3.4 Monthly variations in the major PM10 sources

The monthly variations in the contributions of the nine identified sources at CGN in 2013 are presented in Fig. S6. Secondary inorganic aerosols (secondary nitrate and sulfate) show a similar trend, with higher contributions recorded during the winter period. In this study, the highest contribution for ammonium nitrate was recorded in March (14 µg m−3 on average), when PM pollution episodes in western Europe are dominated by secondary aerosols (Petit et al., 2019).

Secondary nitrate shows higher contributions during spring (March–May) and lower contributions during summer (June–August) compared to ammonium sulfate. This might be partially explained by the meteorological conditions and the semi-volatility of nitrate, while ammonium sulfate is considered to be more thermally stable (Petit et al., 2019). Similar seasonal trends were observed by Waked et al. (2014) and Weber et al. (2019). Biomass burning shows a strong seasonality, with the highest contributions during the cold period (January to March) due to wood burning for residential heating. The average contribution of biomass burning to PM10 during these 3 months is 15.4 %, which is twice as high as the average contribution during the whole year (Fig. S6).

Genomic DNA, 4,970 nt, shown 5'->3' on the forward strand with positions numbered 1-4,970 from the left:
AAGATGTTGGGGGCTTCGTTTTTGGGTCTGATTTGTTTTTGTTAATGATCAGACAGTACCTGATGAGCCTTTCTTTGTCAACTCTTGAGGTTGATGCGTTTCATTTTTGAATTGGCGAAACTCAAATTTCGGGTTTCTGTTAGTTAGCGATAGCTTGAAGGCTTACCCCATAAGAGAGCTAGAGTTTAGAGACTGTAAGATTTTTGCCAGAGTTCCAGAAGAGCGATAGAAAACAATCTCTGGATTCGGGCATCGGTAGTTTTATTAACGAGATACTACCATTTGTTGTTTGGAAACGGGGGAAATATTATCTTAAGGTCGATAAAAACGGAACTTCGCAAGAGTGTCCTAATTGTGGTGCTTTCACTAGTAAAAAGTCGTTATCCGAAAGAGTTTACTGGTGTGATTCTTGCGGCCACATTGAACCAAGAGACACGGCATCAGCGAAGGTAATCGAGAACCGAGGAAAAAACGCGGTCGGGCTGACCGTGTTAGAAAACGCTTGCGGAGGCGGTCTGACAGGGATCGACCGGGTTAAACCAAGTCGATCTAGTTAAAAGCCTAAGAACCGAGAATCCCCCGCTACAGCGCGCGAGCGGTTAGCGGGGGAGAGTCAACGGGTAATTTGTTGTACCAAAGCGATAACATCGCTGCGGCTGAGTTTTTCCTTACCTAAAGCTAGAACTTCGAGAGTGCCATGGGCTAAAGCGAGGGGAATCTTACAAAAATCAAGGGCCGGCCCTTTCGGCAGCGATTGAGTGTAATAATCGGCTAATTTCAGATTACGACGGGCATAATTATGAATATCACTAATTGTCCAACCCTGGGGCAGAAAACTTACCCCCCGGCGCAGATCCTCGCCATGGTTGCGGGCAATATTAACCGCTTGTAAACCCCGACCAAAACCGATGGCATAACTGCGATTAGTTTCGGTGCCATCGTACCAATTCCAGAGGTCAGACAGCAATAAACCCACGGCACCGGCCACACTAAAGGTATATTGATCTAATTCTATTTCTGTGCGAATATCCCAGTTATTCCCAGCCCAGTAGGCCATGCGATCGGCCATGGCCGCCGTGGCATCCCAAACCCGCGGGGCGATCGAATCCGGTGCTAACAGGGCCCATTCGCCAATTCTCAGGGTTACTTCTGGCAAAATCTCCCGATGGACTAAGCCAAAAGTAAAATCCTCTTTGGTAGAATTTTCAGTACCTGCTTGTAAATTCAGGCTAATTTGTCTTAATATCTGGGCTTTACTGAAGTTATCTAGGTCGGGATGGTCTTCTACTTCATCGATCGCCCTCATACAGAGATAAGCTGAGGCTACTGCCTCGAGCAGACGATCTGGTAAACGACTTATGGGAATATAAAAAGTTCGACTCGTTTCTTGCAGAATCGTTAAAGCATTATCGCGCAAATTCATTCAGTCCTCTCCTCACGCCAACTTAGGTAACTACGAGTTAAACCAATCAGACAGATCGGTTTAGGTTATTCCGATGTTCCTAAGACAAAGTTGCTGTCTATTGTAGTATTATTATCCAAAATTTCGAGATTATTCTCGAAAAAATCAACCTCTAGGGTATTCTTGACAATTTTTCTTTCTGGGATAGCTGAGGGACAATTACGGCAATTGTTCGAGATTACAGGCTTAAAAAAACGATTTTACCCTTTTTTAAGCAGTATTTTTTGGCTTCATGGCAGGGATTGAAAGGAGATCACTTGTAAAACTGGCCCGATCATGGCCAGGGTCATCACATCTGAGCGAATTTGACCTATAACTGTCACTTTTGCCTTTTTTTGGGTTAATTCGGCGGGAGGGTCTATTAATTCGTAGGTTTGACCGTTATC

Fresh and aged sea salts as well as HFO combustion from shipping emissions, which contribute together 42 % of PM10 during the total sampling period, also show some temporal differences and are presented in Fig. 4, which also presents their conditional bivariate probability function (CBPF) plots in order to further interpret the highest contributions observed for these sources. Different trends of contributions were observed for the fresh and aged sea salts. Higher contributions of fresh-sea-salt sources were recorded in November (6.9 µg m−3) and in December (7.5 µg m−3), while those of aged sea salts were recorded in May (5.6 µg m−3) and June (5.4 µg m−3). Additionally, the aged-sea-salt contribution is found to be lower than the fresh salts throughout the sampling period except for summer months, when the average concentration contributions of aged sea salts were 2.7 and 2.0 µg m−3 compared to 2.0 and 0.7 µg m−3 for fresh sea salts in July and August, respectively. The main reason for these differences might be the meteorological conditions as well as the seasonality. Indeed, the CBPF representation of fresh sea salts clearly evidenced that the maximum concentrations were observed for winds blowing from the southwestern (SW) and northeastern (NE) wind sectors and for medium to high wind speeds (>10 m s−1). This is mainly due to the position of the sampling site, strongly subjected to fresh marine influence from wind sectors 210 to 50 via the north, corresponding to the English Channel and the North Sea, respectively (Fig. 1). These wind directions were predominant during all months of the year except for the summer season, which could explain the higher concentrations of fresh compared to aged sea salts. On the other hand, the maximum concentrations of aged sea salts were obtained when the wind blew from the northeastern wind sector with wind speeds higher than 10 m s−1 (Fig. 4). This might be explained by the reaction of the fresh sea salts with SO2 and NO2, which also show the highest concentrations in the northeastern wind sector (Fig. S7), yielding aged sea salts in the Strait of Dover and the North Sea area (Fig. 1). This phenomenon occurs according to the trajectory of the air masses. With that, the aged sea salts may not come from the wind direction open to the sea but from land (northeastern wind sector), especially at a coastal site, which is the case of this study.